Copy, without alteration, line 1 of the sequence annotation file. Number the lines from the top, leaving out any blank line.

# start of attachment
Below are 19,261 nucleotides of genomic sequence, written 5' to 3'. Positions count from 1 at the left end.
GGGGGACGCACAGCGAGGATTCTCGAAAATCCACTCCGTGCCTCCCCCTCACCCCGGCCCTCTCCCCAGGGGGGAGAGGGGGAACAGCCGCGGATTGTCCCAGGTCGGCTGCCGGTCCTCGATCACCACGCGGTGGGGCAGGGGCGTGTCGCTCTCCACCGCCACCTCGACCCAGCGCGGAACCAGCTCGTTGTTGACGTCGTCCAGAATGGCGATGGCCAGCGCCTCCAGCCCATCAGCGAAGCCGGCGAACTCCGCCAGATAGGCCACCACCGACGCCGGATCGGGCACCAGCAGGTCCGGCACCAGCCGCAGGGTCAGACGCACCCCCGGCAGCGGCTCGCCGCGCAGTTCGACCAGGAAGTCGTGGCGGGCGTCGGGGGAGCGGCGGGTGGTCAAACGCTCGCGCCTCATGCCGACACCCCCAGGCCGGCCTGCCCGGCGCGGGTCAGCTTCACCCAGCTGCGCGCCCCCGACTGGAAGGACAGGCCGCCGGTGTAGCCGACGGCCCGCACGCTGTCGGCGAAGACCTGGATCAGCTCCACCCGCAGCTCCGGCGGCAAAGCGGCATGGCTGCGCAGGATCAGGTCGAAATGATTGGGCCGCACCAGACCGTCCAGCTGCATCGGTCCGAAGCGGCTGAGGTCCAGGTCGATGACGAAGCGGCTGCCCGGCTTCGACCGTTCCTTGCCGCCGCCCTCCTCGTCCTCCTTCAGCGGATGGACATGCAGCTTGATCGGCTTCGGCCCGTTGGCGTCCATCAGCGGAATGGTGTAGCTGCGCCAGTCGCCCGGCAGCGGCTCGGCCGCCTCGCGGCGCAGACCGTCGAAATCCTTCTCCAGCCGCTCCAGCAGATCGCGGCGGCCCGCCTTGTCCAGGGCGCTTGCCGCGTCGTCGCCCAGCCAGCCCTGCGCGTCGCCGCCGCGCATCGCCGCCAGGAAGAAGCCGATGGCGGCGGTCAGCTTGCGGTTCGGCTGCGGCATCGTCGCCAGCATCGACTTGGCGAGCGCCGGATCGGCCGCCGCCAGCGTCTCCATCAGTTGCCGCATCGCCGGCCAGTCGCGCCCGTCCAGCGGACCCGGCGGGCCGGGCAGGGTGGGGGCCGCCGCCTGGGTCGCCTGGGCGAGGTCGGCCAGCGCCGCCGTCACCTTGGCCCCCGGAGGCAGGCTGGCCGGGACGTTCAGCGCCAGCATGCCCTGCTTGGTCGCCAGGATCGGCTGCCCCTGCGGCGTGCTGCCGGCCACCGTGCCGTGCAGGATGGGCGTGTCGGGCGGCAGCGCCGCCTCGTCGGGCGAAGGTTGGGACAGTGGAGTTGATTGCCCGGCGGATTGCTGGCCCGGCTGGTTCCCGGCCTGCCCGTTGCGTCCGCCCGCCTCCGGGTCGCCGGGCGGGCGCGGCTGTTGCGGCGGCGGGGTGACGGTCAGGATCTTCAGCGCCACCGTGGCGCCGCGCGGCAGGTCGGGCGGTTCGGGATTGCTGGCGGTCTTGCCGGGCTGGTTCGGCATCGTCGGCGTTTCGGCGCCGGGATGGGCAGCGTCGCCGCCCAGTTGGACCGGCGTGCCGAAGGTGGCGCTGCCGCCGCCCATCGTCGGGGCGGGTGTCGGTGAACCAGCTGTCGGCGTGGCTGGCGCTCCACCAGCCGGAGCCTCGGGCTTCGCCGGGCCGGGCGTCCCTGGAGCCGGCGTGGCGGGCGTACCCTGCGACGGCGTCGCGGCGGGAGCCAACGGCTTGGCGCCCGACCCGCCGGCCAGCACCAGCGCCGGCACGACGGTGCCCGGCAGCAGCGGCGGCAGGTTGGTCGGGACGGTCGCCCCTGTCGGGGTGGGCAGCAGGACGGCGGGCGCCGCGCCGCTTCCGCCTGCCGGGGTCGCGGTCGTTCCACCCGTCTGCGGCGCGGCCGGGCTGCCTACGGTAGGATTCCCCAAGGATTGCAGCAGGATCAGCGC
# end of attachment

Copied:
Below are 19,261 nucleotides of genomic sequence, written 5' to 3'. Positions count from 1 at the left end.